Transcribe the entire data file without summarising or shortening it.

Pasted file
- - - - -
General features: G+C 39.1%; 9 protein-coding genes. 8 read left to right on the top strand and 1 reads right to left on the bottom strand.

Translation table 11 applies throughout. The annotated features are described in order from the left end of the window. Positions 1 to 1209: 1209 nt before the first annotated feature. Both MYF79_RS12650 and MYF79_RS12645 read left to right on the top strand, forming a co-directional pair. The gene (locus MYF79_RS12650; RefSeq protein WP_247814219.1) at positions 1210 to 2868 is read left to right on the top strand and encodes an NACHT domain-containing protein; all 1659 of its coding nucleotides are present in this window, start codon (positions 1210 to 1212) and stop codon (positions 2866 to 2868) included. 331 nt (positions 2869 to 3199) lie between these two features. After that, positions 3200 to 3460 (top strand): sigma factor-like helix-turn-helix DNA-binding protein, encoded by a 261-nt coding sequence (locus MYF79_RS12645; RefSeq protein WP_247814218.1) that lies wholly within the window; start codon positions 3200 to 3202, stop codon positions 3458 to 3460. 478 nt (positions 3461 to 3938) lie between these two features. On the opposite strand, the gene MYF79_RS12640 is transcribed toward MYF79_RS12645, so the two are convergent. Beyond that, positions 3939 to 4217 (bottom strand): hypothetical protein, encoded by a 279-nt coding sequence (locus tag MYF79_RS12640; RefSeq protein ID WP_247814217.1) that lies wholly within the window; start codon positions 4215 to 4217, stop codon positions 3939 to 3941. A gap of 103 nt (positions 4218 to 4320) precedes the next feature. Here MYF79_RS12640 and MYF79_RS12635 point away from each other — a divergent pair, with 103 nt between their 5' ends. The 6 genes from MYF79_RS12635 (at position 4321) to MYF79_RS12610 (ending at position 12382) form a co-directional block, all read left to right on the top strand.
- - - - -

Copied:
General features: G+C 39.1%; 9 protein-coding genes. 8 read left to right on the top strand and 1 reads right to left on the bottom strand.

Translation table 11 applies throughout. The annotated features are described in order from the left end of the window. Positions 1 to 1209: 1209 nt before the first annotated feature. Both MYF79_RS12650 and MYF79_RS12645 read left to right on the top strand, forming a co-directional pair. The gene (locus MYF79_RS12650; RefSeq protein WP_247814219.1) at positions 1210 to 2868 is read left to right on the top strand and encodes an NACHT domain-containing protein; all 1659 of its coding nucleotides are present in this window, start codon (positions 1210 to 1212) and stop codon (positions 2866 to 2868) included. 331 nt (positions 2869 to 3199) lie between these two features. After that, positions 3200 to 3460 (top strand): sigma factor-like helix-turn-helix DNA-binding protein, encoded by a 261-nt coding sequence (locus MYF79_RS12645; RefSeq protein WP_247814218.1) that lies wholly within the window; start codon positions 3200 to 3202, stop codon positions 3458 to 3460. 478 nt (positions 3461 to 3938) lie between these two features. On the opposite strand, the gene MYF79_RS12640 is transcribed toward MYF79_RS12645, so the two are convergent. Beyond that, positions 3939 to 4217 (bottom strand): hypothetical protein, encoded by a 279-nt coding sequence (locus tag MYF79_RS12640; RefSeq protein ID WP_247814217.1) that lies wholly within the window; start codon positions 4215 to 4217, stop codon positions 3939 to 3941. A gap of 103 nt (positions 4218 to 4320) precedes the next feature. Here MYF79_RS12640 and MYF79_RS12635 point away from each other — a divergent pair, with 103 nt between their 5' ends. The 6 genes from MYF79_RS12635 (at position 4321) to MYF79_RS12610 (ending at position 12382) form a co-directional block, all read left to right on the top strand.